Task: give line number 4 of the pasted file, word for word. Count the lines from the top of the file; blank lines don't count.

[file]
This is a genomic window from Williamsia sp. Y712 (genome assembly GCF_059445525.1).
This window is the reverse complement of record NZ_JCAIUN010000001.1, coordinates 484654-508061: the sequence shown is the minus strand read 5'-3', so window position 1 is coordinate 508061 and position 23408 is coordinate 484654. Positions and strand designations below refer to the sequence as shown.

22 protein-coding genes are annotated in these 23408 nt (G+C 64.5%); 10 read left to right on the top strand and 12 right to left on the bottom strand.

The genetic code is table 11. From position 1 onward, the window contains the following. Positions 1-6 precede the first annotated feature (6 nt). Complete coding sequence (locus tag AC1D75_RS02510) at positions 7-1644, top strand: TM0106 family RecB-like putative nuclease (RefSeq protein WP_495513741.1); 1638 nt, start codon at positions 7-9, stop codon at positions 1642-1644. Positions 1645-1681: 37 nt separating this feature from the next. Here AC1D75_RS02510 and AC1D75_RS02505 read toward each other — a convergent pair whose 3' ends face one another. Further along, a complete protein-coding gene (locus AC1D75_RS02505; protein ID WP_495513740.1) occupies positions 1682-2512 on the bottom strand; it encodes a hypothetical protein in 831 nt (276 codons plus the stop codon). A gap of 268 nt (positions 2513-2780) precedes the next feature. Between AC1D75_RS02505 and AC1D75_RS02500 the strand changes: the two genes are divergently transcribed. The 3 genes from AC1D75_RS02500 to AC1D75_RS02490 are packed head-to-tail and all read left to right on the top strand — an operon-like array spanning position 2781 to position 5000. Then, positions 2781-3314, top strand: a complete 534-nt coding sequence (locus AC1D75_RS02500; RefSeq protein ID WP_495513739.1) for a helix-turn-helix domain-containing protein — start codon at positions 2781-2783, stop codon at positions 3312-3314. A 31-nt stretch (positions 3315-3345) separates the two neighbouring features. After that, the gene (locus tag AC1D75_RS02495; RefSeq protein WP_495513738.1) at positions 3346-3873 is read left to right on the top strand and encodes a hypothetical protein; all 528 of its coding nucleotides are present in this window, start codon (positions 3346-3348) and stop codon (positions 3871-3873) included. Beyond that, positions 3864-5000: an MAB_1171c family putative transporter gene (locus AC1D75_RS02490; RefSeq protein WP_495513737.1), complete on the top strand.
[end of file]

The genetic code is table 11. From position 1 onward, the window contains the following. Positions 1-6 precede the first annotated feature (6 nt). Complete coding sequence (locus tag AC1D75_RS02510) at positions 7-1644, top strand: TM0106 family RecB-like putative nuclease (RefSeq protein WP_495513741.1); 1638 nt, start codon at positions 7-9, stop codon at positions 1642-1644. Positions 1645-1681: 37 nt separating this feature from the next. Here AC1D75_RS02510 and AC1D75_RS02505 read toward each other — a convergent pair whose 3' ends face one another. Further along, a complete protein-coding gene (locus AC1D75_RS02505; protein ID WP_495513740.1) occupies positions 1682-2512 on the bottom strand; it encodes a hypothetical protein in 831 nt (276 codons plus the stop codon). A gap of 268 nt (positions 2513-2780) precedes the next feature. Between AC1D75_RS02505 and AC1D75_RS02500 the strand changes: the two genes are divergently transcribed. The 3 genes from AC1D75_RS02500 to AC1D75_RS02490 are packed head-to-tail and all read left to right on the top strand — an operon-like array spanning position 2781 to position 5000. Then, positions 2781-3314, top strand: a complete 534-nt coding sequence (locus AC1D75_RS02500; RefSeq protein ID WP_495513739.1) for a helix-turn-helix domain-containing protein — start codon at positions 2781-2783, stop codon at positions 3312-3314. A 31-nt stretch (positions 3315-3345) separates the two neighbouring features. After that, the gene (locus tag AC1D75_RS02495; RefSeq protein WP_495513738.1) at positions 3346-3873 is read left to right on the top strand and encodes a hypothetical protein; all 528 of its coding nucleotides are present in this window, start codon (positions 3346-3348) and stop codon (positions 3871-3873) included. Beyond that, positions 3864-5000: an MAB_1171c family putative transporter gene (locus AC1D75_RS02490; RefSeq protein WP_495513737.1), complete on the top strand.